What was your first job?

When I was 13 I was horse mad like most girls my age.  My parents were not horsey and thought this was just a phase I was going through.  They decided that if I wanted a horse I would have to save for it and work to help pay to keep it.  I think they thought this would put me off the idea.  Well dad got me a job of washing 50 cars at the local car yard.  I washed cars every Saturday morning for 2 years with frozen fingers in winter until I got a job at Kmart.  I think this was a valuable experience that contributed to my work ethic.  The horse wasn’t such a phase I kept him for about 8 years.

Can you tell us about a significant turning point in your career/life?

Having children has been the most significant change in my life.  It made me reprioritise and become a more balanced person.  It has made me realise that not everything has to be 100% perfect or you’d never get anything done.  You just have to have the courage to admit that we are all human and be willing to learn and grown from experiences.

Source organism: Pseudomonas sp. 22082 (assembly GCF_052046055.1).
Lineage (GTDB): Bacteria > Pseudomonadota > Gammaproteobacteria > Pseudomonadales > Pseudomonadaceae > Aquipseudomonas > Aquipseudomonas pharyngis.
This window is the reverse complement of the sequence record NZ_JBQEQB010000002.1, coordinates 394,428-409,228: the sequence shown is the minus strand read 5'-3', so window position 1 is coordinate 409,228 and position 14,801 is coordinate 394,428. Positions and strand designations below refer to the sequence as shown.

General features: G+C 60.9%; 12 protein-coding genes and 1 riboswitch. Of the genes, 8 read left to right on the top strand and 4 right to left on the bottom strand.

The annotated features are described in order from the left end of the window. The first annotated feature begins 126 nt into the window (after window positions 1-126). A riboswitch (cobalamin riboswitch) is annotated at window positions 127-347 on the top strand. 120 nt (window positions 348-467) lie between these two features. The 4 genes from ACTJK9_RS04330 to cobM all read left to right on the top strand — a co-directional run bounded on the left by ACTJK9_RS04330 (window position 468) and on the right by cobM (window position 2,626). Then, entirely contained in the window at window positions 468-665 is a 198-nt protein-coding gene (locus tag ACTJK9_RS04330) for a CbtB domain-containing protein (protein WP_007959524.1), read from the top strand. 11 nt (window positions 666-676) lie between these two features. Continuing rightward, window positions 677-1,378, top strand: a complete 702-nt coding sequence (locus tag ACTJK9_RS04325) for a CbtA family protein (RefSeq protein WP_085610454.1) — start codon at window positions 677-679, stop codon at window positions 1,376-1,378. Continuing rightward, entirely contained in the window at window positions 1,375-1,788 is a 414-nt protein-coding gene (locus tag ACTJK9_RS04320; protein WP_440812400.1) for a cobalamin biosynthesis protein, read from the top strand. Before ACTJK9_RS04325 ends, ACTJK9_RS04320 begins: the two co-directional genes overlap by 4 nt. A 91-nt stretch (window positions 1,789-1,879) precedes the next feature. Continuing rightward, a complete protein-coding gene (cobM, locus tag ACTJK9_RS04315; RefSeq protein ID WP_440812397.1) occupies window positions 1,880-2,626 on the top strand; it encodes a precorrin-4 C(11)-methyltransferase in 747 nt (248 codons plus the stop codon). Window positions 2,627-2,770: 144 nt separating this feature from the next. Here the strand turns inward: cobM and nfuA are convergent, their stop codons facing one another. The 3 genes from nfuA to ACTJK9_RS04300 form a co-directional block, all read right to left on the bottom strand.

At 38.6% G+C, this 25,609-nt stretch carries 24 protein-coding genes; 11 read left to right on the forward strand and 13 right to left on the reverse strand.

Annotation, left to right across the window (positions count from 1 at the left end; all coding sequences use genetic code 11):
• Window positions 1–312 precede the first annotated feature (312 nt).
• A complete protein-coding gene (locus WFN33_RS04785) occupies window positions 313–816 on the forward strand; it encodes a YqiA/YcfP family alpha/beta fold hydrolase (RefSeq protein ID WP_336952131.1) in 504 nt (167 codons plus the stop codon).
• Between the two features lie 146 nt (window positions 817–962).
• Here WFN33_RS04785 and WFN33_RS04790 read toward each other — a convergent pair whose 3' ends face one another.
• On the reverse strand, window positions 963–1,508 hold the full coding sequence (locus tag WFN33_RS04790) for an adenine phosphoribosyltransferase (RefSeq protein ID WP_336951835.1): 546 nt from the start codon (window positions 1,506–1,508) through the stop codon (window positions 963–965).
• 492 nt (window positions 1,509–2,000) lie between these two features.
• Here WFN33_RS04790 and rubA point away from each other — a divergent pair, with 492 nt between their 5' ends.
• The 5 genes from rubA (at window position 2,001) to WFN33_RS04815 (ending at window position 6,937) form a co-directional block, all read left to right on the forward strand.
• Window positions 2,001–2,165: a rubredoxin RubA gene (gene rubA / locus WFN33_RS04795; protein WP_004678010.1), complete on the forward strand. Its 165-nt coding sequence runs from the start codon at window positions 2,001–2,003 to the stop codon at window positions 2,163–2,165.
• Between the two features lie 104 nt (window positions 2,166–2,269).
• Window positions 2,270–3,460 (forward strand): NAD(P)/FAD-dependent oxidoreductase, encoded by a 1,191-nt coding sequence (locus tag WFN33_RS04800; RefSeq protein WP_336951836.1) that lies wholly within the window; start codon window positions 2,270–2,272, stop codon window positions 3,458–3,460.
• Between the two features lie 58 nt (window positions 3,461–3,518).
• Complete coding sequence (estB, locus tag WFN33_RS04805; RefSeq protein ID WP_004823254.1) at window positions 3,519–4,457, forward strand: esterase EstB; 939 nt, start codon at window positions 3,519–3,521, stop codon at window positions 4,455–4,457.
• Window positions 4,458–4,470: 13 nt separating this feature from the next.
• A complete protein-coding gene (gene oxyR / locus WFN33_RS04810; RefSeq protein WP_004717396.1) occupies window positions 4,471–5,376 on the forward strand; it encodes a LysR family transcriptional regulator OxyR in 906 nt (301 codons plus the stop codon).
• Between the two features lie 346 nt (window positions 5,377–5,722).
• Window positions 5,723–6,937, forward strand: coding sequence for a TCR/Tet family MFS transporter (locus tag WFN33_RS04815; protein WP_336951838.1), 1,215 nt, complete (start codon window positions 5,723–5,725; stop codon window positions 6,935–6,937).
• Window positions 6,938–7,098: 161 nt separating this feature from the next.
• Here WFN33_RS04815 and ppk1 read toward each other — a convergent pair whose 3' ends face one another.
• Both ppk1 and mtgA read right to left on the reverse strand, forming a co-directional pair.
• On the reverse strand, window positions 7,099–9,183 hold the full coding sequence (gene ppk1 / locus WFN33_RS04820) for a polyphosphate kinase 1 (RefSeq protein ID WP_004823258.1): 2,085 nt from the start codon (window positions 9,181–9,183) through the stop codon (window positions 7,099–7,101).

Who do you admire? Who has inspired you?

Dr Maya Angelou a celebrated poet, memoirist, educator, dramatist, producer, actress, historian, filmmaker and civil rights activist.  An amazing African American woman born in 1928 who faced many closed doors in her life and not only survived but thrived with passion and compassion. I think one of her most powerful quotes is “I’ve learnt that people will forget what you said, people will forget what you did, but people will never forget how they made you feel”.

If there were no limitations, what would be in the future for you?

I’d spend a year or two with my family travelling, living and volunteering overseas.  Whilst my husband and I have travelled I would like to share my girls’ experience of not only seeing the world but being a part of other communities and contributing to those less fortunate than ours.

Finally, what would you tell your younger self about work and careers?